What to Do When an Aging Parent Forgets Who You Are

As seen in the SeniorCare.com Aging Industry Insider!

A well-known and yet hurtful reality of dementia or Alzheimer’s is the forgetfulness and memory loss that can occur.  Memory loss is particularly difficult for family members to cope with when their parent or loved one forgets who they are.

Forgetting the names of their children, forgetting that they have children, or mistaking their child for another person or family member is not uncommon for individuals living with dementia or Alzheimer’s.  And while this new reality may be shocking, to remind them that they’ve forgotten such an intimate detail about their life can be quite upsetting to them.

When I worked in the nursing home, my training prepared for these types of interactions.  I would say hi to some residents who I’d been working with for years and knew that while I may look familiar to them, they sometimes had no idea who I was. Although not being recognized did have an emotional impact on me this is nothing when compared to caregivers who are also daughters, sons, husbands, and wives. This is sometimes the most difficult for family members, and I want to offer tips on how to work through and cope with this specific aspect of dementia care.

Let them be who they are, no questions asked.

Correcting and quizzing are two common responses to loss of recognition that I’ve witnessed both professional and family caregivers use over the years. At times these types of approaches do work, however, in my experience the intent of asking the question is to offer the caregiver reassurance or validation rather than the person living with dementia or Alzheimer’s.

The most common orientation questions are, “Mom, who am I?”, “Who is this?”, “Do you know where you are?”, “Do you know where you live?”.  The directness of the question can be confusing for someone living with dementia. Their memory recall is not as fast as ours, so undoubtedly when faced with these types of questions the easiest answer is a sheepish laugh followed by an “I don’t know.”

These types of questions also force the person to suddenly take back control of their situation and surroundings, which can be quite alarming. They’ve had to entrust that the caregiver will provide for them and it’s our job to maintain that sense of safety at all times.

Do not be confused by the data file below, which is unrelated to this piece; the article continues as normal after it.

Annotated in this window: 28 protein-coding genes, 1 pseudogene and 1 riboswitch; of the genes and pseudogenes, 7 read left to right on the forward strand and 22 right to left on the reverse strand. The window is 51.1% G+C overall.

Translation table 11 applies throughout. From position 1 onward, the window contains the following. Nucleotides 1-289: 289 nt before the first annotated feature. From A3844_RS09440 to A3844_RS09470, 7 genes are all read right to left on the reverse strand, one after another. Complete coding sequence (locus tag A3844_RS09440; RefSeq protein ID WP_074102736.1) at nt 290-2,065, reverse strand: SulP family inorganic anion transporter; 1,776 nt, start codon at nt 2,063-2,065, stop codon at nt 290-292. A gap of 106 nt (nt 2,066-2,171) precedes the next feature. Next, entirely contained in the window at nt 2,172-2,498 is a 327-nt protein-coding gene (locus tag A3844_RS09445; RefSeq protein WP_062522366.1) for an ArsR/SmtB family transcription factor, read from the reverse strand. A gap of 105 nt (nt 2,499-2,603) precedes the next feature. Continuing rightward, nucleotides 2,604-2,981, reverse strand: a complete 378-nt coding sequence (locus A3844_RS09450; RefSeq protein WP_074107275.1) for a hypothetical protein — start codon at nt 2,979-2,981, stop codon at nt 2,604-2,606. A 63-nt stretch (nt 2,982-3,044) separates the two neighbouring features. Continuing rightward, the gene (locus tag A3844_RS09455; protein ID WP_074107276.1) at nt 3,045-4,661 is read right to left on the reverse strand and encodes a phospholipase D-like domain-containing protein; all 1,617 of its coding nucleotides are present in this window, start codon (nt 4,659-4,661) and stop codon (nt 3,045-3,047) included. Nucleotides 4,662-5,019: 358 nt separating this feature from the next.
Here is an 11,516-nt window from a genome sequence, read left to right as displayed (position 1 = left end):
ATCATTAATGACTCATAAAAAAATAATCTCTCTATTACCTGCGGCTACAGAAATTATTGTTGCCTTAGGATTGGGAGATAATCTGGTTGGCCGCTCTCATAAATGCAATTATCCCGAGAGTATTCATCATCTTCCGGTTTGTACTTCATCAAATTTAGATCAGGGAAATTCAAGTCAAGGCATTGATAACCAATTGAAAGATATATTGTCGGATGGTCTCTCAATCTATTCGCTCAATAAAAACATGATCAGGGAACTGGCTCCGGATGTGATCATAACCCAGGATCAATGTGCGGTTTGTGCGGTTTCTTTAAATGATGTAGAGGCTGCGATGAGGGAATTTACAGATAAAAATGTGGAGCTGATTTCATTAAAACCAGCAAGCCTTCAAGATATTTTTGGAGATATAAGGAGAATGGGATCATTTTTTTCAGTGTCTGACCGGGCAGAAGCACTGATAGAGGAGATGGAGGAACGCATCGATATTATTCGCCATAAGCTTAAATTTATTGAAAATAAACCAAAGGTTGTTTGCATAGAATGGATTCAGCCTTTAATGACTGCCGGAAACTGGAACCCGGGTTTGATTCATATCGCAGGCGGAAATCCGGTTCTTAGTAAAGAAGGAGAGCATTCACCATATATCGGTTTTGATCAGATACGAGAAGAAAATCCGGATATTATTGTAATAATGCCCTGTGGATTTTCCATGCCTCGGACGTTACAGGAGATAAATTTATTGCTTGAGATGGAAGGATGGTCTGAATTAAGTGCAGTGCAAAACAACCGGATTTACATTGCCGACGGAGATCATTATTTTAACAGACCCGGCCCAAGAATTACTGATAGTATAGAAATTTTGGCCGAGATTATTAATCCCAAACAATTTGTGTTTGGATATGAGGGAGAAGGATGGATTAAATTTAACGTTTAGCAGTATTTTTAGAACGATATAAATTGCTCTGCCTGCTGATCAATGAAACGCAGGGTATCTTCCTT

Watch the video below from the Alzheimer’s Society of Ireland as they work through questioning and frustrations that can occur for someone living with Alzheimer’s.

Staying in the moment  

Our relationships are built on years of memories, and when someone forgets who you are to them, it can be hurtful and confusing. Spending quality time together will help them feel more secure. Try holding their hand and listening to their favorite song.  Spending time on things they enjoy doing or that you shared together in the past is a beautiful experience for both of you.  Not only do you get a piece of your relationship back you also provide them with a sense of self.

Unsure of where to start?  Check out 4 meaningful ways to spend time with a loved one living with dementia.


Reminiscing is a good tool for stirring up memories for your loved one. Asking broader questions can be a great way to start the reminiscing process. Through conversation and dialog, you may find that your loved one begins to remember so much more.

Many people living with dementia-related to Alzheimer’s remember their childhood through their young adult lives quite vividly. Looking at old photos or discussing old family recipes or family vacations will prompt and orient their memory.

We Remember Their Love When They Can No Longer Remember

Comprehending a life without memories is difficult. Memories mean so much to us. They provide us with a sense of self and stand as a reminder of the journey we have taken in this life. And the memories we share with the people closest to us become an intricate piece of our identity. Alzheimer’s may take these memories away from us, but the inability to remember does not mean that it has to redefine who we are nor does it diminish the importance of the many moments that we have collected over the years.


4 thoughts on “What to Do When an Aging Parent Forgets Who You Are

  1. Excellent article! I vividly remember the day when my dad no longer recognized me. We were sitting in the living room at my aunt’s house for a family Christmas gathering. Dad was sitting across the room, and I noticed he kept looking at me. Finally he said, “I’m trying to remember how I know you. Are you my cousin?” My heart dropped to the floor.
    What you said is so important: “Let them be who they are, no questions asked.”

    Liked by 1 person

    1. Hi Diane, thank you so much for your kind words and sharing your own experience with us! Memory loss can be extremely upsetting and personal. Sharing your story will help validate so many others’ experiences! Thank you.


  2. I just encountered this with my dad this weekend. He thinks I am his younger sister that he came to America with from Germany back in the 50s. While I felt crushed, I am hopeful that he is remembering a good time and a good relationship.


    1. What an excellent way to think about it, Lesa. Thank you for sharing your story – while difficult your sharing will no doubt validate others who experience this challenging aspect of memory loss.


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